Happy Birthday Son. 17 Things I Want My Son To Know On His 17th Birthday

happy birthday son

First off, I want to say “Happy Birthday, Son.”

People always say that middle kids get lost in the shuffle. That’s why I’ve tried extra hard, with my own middle kid, to make sure his birth order was never a detriment. Towards that end, we’ve gone on trips, just he and I, to places as far-flung as Kenya. Both of us share a passion for travel, the more exotic the better.

That middle kid, Ben, isn’t really a kid anymore. He’ll turn 17 this week. His older brother, off at college, is 20. His pesky “little” sister is a sassy teenager herself, at 14.

These days, Ben is taller than I am. He also works harder to get what he wants than anyone I know. He’s generous to a fault. He prefers his dad’s cooking to mine — as does just about everyone — and likes his sister a lot more than he’s willing to admit.

Yes, Ben, you’re one smart teenager.

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Happy Birthday Son, here are 17 things I want you to know.

1. Life can turn on a dime.

My grandparents, your great-grandparents, died instantly in a car accident so I speak from experience. Nothing in life is guaranteed. Never take anything for granted. Be grateful and tell your loved ones you love them — every chance you get.

2. Read The Economist every week.

Make knowing what’s going on in the world a priority.

3. Don’t hold a grudge.

There have been times when I’ve been slow to forgive, and it’s nearly destroyed some pretty important relationships. You’ll learn over time that most things that may seem absolutely outrageous in the moment are quickly forgotten. Everyone makes mistakes. You make mistakes too. The worst thing you can be is judgmental.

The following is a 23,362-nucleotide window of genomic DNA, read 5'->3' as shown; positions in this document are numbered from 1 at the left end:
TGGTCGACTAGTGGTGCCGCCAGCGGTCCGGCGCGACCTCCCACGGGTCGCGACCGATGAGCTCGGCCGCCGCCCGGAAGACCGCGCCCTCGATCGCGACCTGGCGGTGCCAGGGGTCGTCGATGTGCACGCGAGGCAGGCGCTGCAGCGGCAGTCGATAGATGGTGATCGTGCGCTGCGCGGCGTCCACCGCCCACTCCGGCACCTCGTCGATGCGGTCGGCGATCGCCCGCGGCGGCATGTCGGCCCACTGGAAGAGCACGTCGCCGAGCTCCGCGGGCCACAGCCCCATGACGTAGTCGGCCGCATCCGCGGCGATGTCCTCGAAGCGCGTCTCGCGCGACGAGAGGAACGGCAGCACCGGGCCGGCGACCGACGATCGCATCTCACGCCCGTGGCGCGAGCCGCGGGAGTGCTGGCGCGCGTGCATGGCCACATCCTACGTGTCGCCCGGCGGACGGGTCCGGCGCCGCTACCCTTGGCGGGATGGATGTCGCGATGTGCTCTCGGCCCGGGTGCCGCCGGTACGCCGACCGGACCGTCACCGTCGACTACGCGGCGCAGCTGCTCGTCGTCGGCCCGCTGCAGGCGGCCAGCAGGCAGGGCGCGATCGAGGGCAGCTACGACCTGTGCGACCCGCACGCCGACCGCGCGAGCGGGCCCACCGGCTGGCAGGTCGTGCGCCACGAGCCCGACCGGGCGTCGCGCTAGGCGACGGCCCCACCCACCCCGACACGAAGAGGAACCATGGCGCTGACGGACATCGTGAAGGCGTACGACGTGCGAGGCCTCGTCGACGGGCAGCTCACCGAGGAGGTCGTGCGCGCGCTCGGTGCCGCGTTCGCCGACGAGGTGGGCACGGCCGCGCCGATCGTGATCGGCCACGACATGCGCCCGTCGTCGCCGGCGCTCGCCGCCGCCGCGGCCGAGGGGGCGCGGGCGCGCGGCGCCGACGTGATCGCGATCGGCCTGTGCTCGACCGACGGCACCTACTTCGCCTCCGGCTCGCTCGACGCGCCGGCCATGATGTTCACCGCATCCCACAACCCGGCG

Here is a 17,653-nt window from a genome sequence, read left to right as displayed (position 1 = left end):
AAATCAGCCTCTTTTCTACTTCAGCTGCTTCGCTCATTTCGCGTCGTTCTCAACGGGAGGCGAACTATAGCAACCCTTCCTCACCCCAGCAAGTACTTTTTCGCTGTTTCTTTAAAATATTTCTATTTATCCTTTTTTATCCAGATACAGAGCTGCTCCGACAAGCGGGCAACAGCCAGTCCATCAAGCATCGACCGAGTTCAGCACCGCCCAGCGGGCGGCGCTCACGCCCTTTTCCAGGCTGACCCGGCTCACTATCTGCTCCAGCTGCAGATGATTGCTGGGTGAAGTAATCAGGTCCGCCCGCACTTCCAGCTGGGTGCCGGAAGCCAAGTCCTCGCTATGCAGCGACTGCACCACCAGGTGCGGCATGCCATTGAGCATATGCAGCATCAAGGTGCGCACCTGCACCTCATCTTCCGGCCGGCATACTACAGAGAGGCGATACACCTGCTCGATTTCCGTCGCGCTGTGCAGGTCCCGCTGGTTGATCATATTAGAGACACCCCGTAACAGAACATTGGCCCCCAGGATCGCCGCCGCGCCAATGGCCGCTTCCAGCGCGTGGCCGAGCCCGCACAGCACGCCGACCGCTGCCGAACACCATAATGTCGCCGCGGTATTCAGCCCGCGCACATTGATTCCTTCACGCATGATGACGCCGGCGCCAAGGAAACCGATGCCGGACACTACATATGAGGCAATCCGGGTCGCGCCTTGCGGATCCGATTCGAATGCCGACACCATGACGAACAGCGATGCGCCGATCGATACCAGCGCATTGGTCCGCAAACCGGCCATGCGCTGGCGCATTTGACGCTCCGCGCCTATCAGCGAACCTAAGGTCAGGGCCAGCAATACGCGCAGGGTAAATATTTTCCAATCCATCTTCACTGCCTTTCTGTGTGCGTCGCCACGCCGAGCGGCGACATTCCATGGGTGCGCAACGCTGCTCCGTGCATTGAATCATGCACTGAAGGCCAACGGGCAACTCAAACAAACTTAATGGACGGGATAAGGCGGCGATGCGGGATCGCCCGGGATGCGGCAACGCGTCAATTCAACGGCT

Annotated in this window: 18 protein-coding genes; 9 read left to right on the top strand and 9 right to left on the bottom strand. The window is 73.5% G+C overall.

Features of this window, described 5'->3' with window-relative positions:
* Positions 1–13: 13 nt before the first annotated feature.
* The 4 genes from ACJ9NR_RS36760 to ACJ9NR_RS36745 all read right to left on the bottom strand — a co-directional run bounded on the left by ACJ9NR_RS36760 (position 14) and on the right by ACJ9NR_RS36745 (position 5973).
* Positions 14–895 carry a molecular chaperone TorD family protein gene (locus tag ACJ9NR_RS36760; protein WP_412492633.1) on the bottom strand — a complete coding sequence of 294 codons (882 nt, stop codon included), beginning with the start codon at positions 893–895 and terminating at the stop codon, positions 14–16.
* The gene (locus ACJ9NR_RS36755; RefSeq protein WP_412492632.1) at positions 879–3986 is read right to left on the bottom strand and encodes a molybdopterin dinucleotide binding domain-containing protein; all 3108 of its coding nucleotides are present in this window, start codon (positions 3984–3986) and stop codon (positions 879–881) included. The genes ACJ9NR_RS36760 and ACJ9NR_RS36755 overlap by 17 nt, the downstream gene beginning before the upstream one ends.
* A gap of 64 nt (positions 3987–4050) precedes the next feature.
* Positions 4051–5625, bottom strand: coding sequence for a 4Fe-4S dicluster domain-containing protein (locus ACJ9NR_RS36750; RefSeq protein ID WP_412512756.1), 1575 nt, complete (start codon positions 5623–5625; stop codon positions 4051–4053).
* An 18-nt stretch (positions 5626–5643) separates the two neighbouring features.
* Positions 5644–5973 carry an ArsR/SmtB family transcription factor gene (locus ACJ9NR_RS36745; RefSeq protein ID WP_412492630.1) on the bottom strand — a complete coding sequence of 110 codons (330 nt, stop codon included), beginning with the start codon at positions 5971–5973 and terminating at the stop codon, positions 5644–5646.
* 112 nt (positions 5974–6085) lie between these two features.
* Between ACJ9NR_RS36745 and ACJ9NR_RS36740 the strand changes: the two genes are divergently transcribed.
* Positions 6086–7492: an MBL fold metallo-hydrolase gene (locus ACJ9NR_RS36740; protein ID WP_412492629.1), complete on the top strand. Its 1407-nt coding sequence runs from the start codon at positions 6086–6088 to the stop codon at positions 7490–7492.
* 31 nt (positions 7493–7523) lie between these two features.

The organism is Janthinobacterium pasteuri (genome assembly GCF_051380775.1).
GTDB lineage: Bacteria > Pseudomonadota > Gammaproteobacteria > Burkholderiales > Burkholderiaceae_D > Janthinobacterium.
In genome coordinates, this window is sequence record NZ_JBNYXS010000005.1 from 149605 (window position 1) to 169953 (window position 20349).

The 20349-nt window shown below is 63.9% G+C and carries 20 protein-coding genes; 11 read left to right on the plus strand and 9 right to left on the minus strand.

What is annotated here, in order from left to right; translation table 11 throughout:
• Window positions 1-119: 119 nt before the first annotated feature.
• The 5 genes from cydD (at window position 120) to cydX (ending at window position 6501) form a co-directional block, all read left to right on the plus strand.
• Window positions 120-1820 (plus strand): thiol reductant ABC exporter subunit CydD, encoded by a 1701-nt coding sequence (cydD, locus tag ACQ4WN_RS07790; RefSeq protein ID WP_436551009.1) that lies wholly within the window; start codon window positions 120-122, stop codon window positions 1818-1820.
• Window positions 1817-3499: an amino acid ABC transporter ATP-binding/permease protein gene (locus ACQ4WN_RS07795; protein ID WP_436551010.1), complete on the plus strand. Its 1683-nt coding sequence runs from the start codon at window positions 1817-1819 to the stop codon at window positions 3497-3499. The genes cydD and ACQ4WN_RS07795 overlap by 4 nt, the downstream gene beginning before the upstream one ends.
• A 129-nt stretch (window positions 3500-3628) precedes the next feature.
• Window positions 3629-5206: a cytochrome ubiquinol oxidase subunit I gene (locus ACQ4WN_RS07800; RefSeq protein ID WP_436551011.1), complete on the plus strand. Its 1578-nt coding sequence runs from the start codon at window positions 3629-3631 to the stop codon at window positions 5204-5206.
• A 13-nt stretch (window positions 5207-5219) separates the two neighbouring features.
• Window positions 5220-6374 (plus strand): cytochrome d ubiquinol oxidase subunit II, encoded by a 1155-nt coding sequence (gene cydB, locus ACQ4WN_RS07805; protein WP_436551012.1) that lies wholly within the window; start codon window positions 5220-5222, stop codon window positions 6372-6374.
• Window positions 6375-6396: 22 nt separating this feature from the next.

4. It’s not uncool to have mom and dad in your corner.

When I was waiting for my flight to London for my junior year abroad, surrounded by 39 other students I didn’t know, I was very nervous but trying not to show it. My mother said to me quietly, “Honey, I think you are the prettiest girl here.” I remember rolling my eyes and saying, “Yeah, right mom” because clearly there were much prettier girls waiting at the gate. But I knew what she was trying to do. What I wouldn’t give right now to hear my mom say those words to me again.

5. There’s nothing wrong with a Cuban cigar every once in awhile.

Your dad will attest to it.

6. Always stay close with your brother and sister. Sibling relationships are more important than you can imagine.

One day, they will be the only people who still remember your childhood.

7. Keep a journal.

You might think you’ll remember your favorite teachers, or what it was like to hike the Angels Landing Trail at Zion National Park in 2014, trekking along that narrow sandstone ridge even after the rest of us bailed on you, but you might not. Write things down. Take photos. Look back.

8. If someone tells you a secret, and asks you not to tell anyone, don’t.

If you tell a friend, it will get back to them. It really will.

10. It is usually not about you.

As you grow older, don’t worry so much about looking a certain way. Most of the time, no one is paying attention. Really. People like to think everyone is focused on them but, in actuality, people are usually focused mostly on themselves. And if someone does something to you that’s hurtful, it’s almost certainly related to something going on in their life that has nothing to do with you.